WASHINGTON (AP) — President Barack Obama on Monday called for a more robust national discussion on mental illness, saying the time had come to bring the issue “out of the shadows.”
Speaking at the opening session of a White House conference on mental health, the president said his goal was to let people affected by these issues know they should not suffer in silence.
“Struggling with a mental illness or caring for someone who does can be isolating,” Obama said. “It begins to feel as if, not only are you alone, but that you shouldn’t burden others with the challenge.”
The conference is part of Obama’s response to last year’s shooting massacre at a Connecticut elementary school. While the president emphasized that most people with mental health problems are not violent, he said untreated mental illness can lead to larger tragedies.
There’s been little publicly revealed about the mental health of Sandy Hook shooter Adam Lanza, although it’s been documented that other gunmen involved in mass shootings suffered from mental illness. Federal law bans certain mentally ill people from purchasing firearms, but the background check system is woefully incomplete and Obama is trying to get more mental health records included.
“We can do something about stories like this,” he said. “In many cases, treatment is available and effective.” Top administration officials, along with actors Bradley Cooper and Glenn Close, were among those participating in the White House conference.
The agenda includes discussion of insurance coverage for mental health care and substance abuse, recognizing the signs of mental illness in young people and improved access to services for veterans. The overall goal is reducing the stigma of mental health problems and encouraging those who are struggling to get help.
Continue reading “Obama Calls for End to Mental Illness Stigma”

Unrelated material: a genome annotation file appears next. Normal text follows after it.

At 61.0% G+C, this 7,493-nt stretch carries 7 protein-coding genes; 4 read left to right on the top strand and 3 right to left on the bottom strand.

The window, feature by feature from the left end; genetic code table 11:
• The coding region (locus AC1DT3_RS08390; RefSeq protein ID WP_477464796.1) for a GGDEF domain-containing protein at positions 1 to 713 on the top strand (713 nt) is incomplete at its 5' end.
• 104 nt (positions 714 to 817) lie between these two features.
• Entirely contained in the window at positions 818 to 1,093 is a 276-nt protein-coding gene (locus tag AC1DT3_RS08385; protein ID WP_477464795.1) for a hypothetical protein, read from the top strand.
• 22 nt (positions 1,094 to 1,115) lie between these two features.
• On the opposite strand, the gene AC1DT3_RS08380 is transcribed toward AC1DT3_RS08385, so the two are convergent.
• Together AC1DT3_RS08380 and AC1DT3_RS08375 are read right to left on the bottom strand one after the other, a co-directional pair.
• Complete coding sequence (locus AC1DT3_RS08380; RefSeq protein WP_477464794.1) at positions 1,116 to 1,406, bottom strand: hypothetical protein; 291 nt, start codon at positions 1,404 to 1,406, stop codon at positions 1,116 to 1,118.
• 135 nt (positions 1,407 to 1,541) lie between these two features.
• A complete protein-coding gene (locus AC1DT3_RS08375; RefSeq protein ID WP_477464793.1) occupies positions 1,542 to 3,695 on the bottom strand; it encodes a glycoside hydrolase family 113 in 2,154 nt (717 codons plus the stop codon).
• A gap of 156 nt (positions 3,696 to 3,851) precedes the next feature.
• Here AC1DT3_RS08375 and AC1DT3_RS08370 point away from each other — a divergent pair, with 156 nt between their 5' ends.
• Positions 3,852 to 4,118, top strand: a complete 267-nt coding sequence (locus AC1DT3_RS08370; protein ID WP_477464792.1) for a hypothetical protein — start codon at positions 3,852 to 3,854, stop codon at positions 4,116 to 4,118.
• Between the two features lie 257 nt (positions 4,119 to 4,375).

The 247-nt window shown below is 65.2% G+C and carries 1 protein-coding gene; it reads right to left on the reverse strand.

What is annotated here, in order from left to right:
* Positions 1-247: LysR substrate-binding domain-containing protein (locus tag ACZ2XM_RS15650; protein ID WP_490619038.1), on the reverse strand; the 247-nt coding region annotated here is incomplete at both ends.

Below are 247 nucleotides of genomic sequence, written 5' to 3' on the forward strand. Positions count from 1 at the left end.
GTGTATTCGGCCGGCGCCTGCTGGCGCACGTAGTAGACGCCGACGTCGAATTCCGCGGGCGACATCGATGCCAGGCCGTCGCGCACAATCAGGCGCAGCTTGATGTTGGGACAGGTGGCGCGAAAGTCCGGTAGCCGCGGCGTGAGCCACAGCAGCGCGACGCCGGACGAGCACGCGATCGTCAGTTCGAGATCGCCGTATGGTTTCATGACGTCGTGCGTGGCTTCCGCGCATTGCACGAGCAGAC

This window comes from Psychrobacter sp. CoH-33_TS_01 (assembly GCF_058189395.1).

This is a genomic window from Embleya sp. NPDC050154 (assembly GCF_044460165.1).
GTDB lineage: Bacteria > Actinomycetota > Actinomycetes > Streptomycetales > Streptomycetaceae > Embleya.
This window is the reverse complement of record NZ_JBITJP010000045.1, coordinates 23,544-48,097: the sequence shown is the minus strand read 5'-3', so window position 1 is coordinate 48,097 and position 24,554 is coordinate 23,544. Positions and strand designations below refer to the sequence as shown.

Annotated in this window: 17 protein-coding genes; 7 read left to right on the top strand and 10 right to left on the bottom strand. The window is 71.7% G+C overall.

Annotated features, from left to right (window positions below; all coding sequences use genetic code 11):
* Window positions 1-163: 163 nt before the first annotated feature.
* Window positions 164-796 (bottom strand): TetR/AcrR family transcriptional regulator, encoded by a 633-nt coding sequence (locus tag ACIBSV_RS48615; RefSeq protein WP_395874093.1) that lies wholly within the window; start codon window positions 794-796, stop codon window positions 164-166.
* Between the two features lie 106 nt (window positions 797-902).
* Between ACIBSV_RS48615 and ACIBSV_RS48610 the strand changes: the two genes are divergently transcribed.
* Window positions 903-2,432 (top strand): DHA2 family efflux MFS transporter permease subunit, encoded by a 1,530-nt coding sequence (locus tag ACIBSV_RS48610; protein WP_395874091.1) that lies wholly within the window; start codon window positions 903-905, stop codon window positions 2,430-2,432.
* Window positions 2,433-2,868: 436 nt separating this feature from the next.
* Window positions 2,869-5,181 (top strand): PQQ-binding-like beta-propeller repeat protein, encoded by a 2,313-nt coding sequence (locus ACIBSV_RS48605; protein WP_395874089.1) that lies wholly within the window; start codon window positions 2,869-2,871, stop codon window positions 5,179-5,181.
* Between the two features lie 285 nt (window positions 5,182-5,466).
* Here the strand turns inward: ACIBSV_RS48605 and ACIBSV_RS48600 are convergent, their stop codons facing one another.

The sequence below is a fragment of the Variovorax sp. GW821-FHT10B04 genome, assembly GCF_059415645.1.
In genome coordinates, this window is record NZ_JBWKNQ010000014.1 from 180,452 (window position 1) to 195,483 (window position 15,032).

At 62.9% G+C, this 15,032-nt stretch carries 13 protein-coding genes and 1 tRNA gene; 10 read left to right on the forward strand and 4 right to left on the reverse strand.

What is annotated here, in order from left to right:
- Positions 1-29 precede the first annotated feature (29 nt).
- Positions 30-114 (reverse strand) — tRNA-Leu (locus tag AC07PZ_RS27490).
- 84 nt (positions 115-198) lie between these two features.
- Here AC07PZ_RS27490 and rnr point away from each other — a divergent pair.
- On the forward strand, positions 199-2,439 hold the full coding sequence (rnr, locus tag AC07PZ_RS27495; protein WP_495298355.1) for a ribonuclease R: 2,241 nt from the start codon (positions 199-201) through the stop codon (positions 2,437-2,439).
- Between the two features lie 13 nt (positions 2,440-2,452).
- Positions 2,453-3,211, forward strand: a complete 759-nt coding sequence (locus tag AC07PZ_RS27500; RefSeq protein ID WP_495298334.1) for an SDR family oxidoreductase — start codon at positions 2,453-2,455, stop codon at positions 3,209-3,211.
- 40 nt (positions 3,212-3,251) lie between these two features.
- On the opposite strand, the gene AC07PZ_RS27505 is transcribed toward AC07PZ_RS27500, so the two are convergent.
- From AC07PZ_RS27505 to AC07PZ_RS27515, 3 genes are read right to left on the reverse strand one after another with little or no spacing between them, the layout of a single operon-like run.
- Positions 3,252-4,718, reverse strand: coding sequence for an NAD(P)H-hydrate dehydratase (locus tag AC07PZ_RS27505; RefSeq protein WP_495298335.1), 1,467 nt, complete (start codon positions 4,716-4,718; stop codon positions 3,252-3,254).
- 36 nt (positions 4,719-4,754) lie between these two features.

Oprah Winfrey is teaming with her go-to guru Deepak Chopra to launch “Oprah’s Lifeclass and Deepak Center Present: Oprah & Deepak 21-Day Meditation Challenge – Perfect Health,” a free online, interactive meditation experience on Oprah.com beginning today.
This first “Oprah’s Lifeclass” branded program is designed to introduce users to the benefits of regularly practiced meditation. Interested participants can register now for the three-week course on www.oprah.com/DeepakChopra to join the challenge and receive 21 days of guided meditations from Winfrey and Dr. Chopra.
Over the next three weeks, participants will receive a daily email with a link to access the day’s meditation, as well as an inspiring message and tips for creating a powerful meditation practice.
Participants will be guided through the audio meditation by The Voice of Winfrey and Chopra. Through the course, which will focus on meditation for 15-minutes a day, participants will have the opportunity to learn more about the many benefits of this practice.
Continue reading “Oprah, Deepak Chopra Launch 21-Day Meditation Challenge”
LOS ANGELES (CBS) — Los Angeles Lakers forward Ron Artest was honored Tuesday by the Los Angeles County Board of Supervisors for his work in raising awareness of mental health issues.
Supervisor Mark Ridley-Thomas recognized Artest for “his demonstrated courage in helping to erase the stigma
associated with mental health challenges.”
Artest’s goal, he said, is to let kids in particular know that there’s nothing shameful about seeking help when they need it.
“There’s nothing wrong with improving yourself … there’s nothing wrong with that,” Ridley-Thomas said.
Artest has appeared in public service announcements for the county and other organizations and raised $650,000 to support mental health programs by raffling off his 2010 NBA championship ring.
His advocacy earned him the J. Walter Kennedy Citizenship Award presented by the Professional Basketball Writers Association.
The county’s director of mental health services, Marvin Southard, reinforced Artest’s message Tuesday, saying, “If you get the help, anything is possible.”